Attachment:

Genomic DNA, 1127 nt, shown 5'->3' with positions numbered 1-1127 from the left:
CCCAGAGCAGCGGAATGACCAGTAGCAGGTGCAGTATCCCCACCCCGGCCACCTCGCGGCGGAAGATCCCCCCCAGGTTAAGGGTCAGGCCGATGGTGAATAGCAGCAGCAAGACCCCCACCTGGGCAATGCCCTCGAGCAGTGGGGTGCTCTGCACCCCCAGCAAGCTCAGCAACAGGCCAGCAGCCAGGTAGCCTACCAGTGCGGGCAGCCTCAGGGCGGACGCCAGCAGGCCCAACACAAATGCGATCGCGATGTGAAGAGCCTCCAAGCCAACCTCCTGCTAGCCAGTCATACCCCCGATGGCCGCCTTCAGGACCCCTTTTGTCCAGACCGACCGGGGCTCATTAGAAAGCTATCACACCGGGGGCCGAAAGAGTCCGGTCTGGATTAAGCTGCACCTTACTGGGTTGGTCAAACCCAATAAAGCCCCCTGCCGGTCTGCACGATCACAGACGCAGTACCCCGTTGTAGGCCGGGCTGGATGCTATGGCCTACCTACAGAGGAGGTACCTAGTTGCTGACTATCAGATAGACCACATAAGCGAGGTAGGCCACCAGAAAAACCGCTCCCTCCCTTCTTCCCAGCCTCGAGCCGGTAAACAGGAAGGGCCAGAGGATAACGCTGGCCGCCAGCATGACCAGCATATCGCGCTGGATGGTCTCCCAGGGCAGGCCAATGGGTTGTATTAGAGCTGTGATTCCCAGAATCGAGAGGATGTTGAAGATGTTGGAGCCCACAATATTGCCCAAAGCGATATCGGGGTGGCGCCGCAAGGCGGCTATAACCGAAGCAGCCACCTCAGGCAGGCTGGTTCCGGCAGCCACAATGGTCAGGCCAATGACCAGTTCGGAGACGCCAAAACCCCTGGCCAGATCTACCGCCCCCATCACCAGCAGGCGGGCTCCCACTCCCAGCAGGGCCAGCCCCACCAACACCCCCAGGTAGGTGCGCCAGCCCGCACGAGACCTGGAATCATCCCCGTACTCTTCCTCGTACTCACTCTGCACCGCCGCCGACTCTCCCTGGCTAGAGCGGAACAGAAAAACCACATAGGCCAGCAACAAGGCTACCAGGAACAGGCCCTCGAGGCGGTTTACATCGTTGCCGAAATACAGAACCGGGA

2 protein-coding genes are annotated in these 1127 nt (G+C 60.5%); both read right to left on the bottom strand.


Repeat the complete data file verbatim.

Genomic DNA, 1127 nt, shown 5'->3' with positions numbered 1-1127 from the left:
CCCAGAGCAGCGGAATGACCAGTAGCAGGTGCAGTATCCCCACCCCGGCCACCTCGCGGCGGAAGATCCCCCCCAGGTTAAGGGTCAGGCCGATGGTGAATAGCAGCAGCAAGACCCCCACCTGGGCAATGCCCTCGAGCAGTGGGGTGCTCTGCACCCCCAGCAAGCTCAGCAACAGGCCAGCAGCCAGGTAGCCTACCAGTGCGGGCAGCCTCAGGGCGGACGCCAGCAGGCCCAACACAAATGCGATCGCGATGTGAAGAGCCTCCAAGCCAACCTCCTGCTAGCCAGTCATACCCCCGATGGCCGCCTTCAGGACCCCTTTTGTCCAGACCGACCGGGGCTCATTAGAAAGCTATCACACCGGGGGCCGAAAGAGTCCGGTCTGGATTAAGCTGCACCTTACTGGGTTGGTCAAACCCAATAAAGCCCCCTGCCGGTCTGCACGATCACAGACGCAGTACCCCGTTGTAGGCCGGGCTGGATGCTATGGCCTACCTACAGAGGAGGTACCTAGTTGCTGACTATCAGATAGACCACATAAGCGAGGTAGGCCACCAGAAAAACCGCTCCCTCCCTTCTTCCCAGCCTCGAGCCGGTAAACAGGAAGGGCCAGAGGATAACGCTGGCCGCCAGCATGACCAGCATATCGCGCTGGATGGTCTCCCAGGGCAGGCCAATGGGTTGTATTAGAGCTGTGATTCCCAGAATCGAGAGGATGTTGAAGATGTTGGAGCCCACAATATTGCCCAAAGCGATATCGGGGTGGCGCCGCAAGGCGGCTATAACCGAAGCAGCCACCTCAGGCAGGCTGGTTCCGGCAGCCACAATGGTCAGGCCAATGACCAGTTCGGAGACGCCAAAACCCCTGGCCAGATCTACCGCCCCCATCACCAGCAGGCGGGCTCCCACTCCCAGCAGGGCCAGCCCCACCAACACCCCCAGGTAGGTGCGCCAGCCCGCACGAGACCTGGAATCATCCCCGTACTCTTCCTCGTACTCACTCTGCACCGCCGCCGACTCTCCCTGGCTAGAGCGGAACAGAAAAACCACATAGGCCAGCAACAAGGCTACCAGGAACAGGCCCTCGAGGCGGTTTACATCGTTGCCGAAATACAGAACCGGGA

2 protein-coding genes are annotated in these 1127 nt (G+C 60.5%); both read right to left on the bottom strand.